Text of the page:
Francis Fukuyama on Identity: How It Separates Us and Can Bring Us Together
One of America's leading political scientists and theorists Francis Fukuyama is back with a provocative new look at one of the most critical issues facing America:identity politics and,most specifically, its role in promoting democracy as well as undermining it through polarization.
In 2014, Fukuyama wrote that American institutions were in decay due to the power of powerful interest groups. Two years later, his predictions were borne out by the rise to power of a series of political outsiders whose economic nationalism and authoritarian tendencies threatened to destabilize the entire international order. These populist nationalists seek direct charismatic connection to “the people,” who are usually defined in narrow identity terms that offer an irresistible call to an in-group and exclude large parts of the entire population. At the same time, groups previously marginalized based on race, ethnicity, gender or religion are increasingly demanding equal recognition in society, setting up a clash in identity politics at a time when national unity is so needed.
Fukuyama's new book looks at the contrasting ways identity has become a potent new battleground in society and discusses the threat to society when there are such significant challenges to collective action and communication. His book also makes a spirited call for the importance of forging a national identity that supports democracy as opposed to breaking it apart.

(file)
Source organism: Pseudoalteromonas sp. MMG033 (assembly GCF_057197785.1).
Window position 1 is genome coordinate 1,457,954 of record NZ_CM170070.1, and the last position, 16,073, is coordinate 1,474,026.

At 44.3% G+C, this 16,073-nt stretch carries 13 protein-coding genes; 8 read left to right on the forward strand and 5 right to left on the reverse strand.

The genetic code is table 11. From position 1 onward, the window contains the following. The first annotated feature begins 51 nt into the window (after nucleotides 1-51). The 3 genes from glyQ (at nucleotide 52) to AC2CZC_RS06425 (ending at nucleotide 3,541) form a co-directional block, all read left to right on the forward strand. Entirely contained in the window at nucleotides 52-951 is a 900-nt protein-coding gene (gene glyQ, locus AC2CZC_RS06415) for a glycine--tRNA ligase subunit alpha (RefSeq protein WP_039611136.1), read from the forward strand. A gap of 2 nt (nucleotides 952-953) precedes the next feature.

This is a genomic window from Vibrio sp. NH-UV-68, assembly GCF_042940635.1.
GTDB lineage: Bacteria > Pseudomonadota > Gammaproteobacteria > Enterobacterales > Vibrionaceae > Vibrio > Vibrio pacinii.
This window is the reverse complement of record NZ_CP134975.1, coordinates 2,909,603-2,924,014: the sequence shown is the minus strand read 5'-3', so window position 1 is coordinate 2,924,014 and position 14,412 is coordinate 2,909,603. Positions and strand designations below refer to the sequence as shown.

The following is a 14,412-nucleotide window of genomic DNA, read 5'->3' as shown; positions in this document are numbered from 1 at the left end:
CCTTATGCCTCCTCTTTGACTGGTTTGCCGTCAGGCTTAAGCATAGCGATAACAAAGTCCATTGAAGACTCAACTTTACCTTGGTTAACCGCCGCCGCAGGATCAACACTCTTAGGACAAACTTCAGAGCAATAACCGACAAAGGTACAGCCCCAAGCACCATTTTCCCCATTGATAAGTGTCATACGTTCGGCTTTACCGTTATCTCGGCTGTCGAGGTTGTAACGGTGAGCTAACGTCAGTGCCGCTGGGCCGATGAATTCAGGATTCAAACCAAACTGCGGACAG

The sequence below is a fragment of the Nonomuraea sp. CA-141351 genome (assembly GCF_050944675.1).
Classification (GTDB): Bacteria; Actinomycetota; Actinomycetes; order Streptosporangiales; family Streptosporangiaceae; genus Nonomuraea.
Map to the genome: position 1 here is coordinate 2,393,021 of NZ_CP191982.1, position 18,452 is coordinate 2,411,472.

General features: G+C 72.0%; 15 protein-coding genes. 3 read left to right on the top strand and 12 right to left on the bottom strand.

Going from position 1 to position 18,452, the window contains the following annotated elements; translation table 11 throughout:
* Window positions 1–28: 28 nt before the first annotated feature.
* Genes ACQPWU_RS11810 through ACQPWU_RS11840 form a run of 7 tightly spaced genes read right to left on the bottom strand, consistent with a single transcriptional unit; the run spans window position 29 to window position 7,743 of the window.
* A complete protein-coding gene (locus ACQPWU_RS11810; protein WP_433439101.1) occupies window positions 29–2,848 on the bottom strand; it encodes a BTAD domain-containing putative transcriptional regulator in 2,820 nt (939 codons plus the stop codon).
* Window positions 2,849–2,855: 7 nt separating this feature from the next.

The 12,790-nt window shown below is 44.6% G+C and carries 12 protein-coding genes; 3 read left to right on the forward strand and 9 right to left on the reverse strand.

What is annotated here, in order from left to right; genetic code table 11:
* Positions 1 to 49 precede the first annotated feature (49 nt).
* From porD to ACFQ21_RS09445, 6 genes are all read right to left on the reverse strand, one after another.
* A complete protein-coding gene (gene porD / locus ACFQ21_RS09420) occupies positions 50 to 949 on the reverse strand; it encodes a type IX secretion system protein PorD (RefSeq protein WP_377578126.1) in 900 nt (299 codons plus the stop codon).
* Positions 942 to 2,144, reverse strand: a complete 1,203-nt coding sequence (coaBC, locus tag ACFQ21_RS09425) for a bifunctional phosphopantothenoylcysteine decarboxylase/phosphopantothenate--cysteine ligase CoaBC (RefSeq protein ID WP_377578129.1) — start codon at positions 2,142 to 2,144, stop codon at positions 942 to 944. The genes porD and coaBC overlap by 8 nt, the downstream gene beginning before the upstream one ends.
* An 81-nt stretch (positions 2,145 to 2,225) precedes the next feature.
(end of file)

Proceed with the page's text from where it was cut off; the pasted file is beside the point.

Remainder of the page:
Fukuyama's previous best-selling books, including The End of History and the Last Man and Political Order and Political Decay: From the Industrial Revolution to the Globalization of Democracy, have been essential to understanding America's role in the world and our country's politics and culture. As the country faces another bitterly divided election amidst debates about populism and identity, understanding Fukuyama's new book and viewpoint will be critical no matter what happens in November.
Please join us for this important discussion with one of the country's top political scientists.
Fukuyama will be in conversation with Frederick M. Dolan, professor emeritus of rhetoric at UC Berkeley. Dolan is the author of Allegories of America: Narratives, Metaphysics, Politics and numerous articles on modern political philosophy, aesthetics and interpretation.
Senior Fellow, Stanford University’s Freeman Spogli Institute for International Studies; Author, Identity: The Demand for Dignity and the Politics of Resentment
Frederick M. Dolan
Professor Emeritus of Rhetoric, UC Berkeley
7 p.m. check-in and complimentary light hors d'oeuvres 7:45–9 p.m. program
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